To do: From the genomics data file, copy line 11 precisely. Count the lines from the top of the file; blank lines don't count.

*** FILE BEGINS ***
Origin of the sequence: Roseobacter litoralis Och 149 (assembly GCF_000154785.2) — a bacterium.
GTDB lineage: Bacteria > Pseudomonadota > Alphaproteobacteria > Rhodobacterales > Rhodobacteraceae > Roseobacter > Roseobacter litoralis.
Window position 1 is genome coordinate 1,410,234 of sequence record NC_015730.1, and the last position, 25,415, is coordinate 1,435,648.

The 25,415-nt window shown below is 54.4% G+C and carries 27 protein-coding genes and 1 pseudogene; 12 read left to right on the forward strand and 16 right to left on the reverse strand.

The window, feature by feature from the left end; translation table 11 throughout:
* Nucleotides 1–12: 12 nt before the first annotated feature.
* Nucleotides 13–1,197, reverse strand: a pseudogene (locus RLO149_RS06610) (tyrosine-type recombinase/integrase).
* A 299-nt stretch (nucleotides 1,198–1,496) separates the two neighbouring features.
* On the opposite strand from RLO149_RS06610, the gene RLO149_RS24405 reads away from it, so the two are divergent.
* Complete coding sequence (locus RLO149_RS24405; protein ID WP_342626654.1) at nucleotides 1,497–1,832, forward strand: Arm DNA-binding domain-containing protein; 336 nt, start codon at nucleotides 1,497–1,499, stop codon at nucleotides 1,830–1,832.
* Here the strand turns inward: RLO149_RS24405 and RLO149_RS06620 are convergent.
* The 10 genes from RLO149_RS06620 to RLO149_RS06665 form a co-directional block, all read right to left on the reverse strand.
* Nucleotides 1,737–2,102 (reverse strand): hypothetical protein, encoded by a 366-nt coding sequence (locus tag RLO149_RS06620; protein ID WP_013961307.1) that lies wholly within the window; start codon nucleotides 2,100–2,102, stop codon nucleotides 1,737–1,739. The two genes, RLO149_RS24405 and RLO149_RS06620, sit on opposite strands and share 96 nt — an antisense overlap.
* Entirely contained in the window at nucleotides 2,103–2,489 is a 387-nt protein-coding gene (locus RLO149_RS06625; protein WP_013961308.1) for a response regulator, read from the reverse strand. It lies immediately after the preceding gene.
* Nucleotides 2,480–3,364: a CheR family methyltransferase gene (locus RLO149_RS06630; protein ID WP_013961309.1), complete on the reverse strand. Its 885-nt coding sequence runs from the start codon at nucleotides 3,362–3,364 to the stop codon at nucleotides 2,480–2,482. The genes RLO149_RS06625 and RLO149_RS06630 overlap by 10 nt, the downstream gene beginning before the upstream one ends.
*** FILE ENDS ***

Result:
* Here the strand turns inward: RLO149_RS24405 and RLO149_RS06620 are convergent.